I took a long side trip from my family business in the Sacramento area to visit the Computer History Museum in Mountain View, spang in Silicon Valley. The donation-funded museum was relocated a few years ago from digs in Massachusetts.
Until early next year, the highlight of the collection is Difference Engine No. 2, constructed from Charles Babbage's plans for Nathan Myhrvold and on loan to the museum. Like everything else in the museum, this machine is vounteer-powered , one staffer taking a turn at the crank while the other explains the workings. Though the gear is equipped for printing (see detail at right), that part of its operation is not part of the demo, as it takes four hours to clean up every time.
Most of the equipment is hands-off, but you can have a seat on this Cray-1, located just outside the main exhibit hall.
Another highlight of the visit is the demonstration of a reconstructed PDP-1, Digital Equipment's first commercial system, docented by John Bohner and Peter Samson when I visited. The PDP-1, introduced in the early 1960s, was the first machine to feature a symbolic debugger, an amenity no doubt appreciated by Samson. As part of the restoration, he reverse-engineered paper-tape music files that had been serendipitously preserved in order to recreate a music synthesizer that he wrote while an undergraduate at MIT. The synthesizer resides in 4K of memory, which is also a good thing, because this model holds all of 12K 18-bit words.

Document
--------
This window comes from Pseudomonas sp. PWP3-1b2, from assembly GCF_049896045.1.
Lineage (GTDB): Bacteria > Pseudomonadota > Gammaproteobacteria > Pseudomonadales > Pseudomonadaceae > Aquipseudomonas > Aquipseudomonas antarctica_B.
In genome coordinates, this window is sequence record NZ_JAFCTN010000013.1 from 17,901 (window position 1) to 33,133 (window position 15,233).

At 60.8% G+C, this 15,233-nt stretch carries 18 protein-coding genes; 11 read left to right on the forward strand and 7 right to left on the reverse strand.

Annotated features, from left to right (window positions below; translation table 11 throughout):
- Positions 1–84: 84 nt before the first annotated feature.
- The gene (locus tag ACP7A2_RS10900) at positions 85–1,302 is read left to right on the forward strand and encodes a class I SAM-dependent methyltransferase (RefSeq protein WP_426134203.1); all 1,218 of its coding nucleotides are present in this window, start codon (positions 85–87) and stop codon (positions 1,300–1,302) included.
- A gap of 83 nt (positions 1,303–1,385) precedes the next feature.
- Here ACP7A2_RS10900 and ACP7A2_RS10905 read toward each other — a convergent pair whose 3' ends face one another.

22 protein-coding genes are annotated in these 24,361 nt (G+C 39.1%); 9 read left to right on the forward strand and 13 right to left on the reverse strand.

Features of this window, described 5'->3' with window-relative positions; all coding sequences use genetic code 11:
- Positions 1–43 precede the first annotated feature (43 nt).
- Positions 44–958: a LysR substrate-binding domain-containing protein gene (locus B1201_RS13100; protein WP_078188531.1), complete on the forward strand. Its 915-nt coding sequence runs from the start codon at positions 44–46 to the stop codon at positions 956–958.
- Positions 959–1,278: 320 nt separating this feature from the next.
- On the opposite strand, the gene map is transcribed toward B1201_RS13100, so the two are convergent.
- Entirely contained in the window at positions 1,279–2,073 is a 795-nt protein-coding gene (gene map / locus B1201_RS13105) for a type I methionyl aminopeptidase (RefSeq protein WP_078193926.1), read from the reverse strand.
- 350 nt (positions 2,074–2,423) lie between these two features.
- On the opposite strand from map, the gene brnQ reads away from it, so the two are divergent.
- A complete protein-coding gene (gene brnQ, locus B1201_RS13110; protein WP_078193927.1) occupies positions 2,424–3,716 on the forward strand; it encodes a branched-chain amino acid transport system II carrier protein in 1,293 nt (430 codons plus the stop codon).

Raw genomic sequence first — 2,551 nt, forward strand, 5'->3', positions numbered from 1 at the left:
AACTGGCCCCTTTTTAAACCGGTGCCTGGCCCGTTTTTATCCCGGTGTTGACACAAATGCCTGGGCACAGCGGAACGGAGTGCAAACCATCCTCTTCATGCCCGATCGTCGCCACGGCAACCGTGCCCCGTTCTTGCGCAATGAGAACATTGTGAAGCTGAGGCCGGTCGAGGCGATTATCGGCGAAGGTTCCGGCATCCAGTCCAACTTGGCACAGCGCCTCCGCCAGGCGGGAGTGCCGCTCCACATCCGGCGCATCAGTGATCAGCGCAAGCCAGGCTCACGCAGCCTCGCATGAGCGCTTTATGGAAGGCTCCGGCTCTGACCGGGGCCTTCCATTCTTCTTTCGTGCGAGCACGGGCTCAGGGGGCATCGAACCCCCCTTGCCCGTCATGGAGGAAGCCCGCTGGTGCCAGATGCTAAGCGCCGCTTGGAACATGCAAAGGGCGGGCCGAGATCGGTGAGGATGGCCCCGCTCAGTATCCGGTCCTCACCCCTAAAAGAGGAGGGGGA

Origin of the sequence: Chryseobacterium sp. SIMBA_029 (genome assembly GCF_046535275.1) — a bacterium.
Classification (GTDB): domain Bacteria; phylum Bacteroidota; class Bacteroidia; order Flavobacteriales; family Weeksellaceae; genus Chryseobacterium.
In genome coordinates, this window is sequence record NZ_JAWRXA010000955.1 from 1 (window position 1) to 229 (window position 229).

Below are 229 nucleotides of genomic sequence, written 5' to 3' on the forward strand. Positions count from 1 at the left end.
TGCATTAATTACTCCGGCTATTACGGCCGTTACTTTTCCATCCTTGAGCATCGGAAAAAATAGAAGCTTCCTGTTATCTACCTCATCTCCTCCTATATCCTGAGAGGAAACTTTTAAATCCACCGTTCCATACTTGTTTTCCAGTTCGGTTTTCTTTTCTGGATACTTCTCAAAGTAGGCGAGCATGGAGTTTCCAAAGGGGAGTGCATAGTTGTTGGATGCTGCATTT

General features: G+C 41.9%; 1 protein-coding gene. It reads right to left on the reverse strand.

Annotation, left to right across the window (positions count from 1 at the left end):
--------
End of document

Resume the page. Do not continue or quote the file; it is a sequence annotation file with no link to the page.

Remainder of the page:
Most all of the other boxes are not powered up, but rather are displayed warehouse-style in the main hall. (Imagine the heat generated by all of these boxes were they all running!) My graduate school days were brought back by the sight of a DECSystem-10 (at left). Those panels of switches are perhaps the only attractive industrial design to come out of the 1970s. And most of us, in one way or another, have crossed paths with an IBM System/360 (at right).
There are lots of smaller, newer, and older items, as well: a rack of HP calculators, Herman Hollerith's tabulation equipment, a rack of tubes from ENIAC, some game consoles, a Sage air-defense system (tube-based and inexplicably still in service through 1983), a Norden bombsight, an Enigma machine.
Except for a side exhibit of computer chess (and the PDP-1 demo), there isn't a lot of emphasis on software; for now, the museum is largely a repository of hardware. But, we hope, forthcoming fundraising will increase the level of interactivity at this gem of a museum.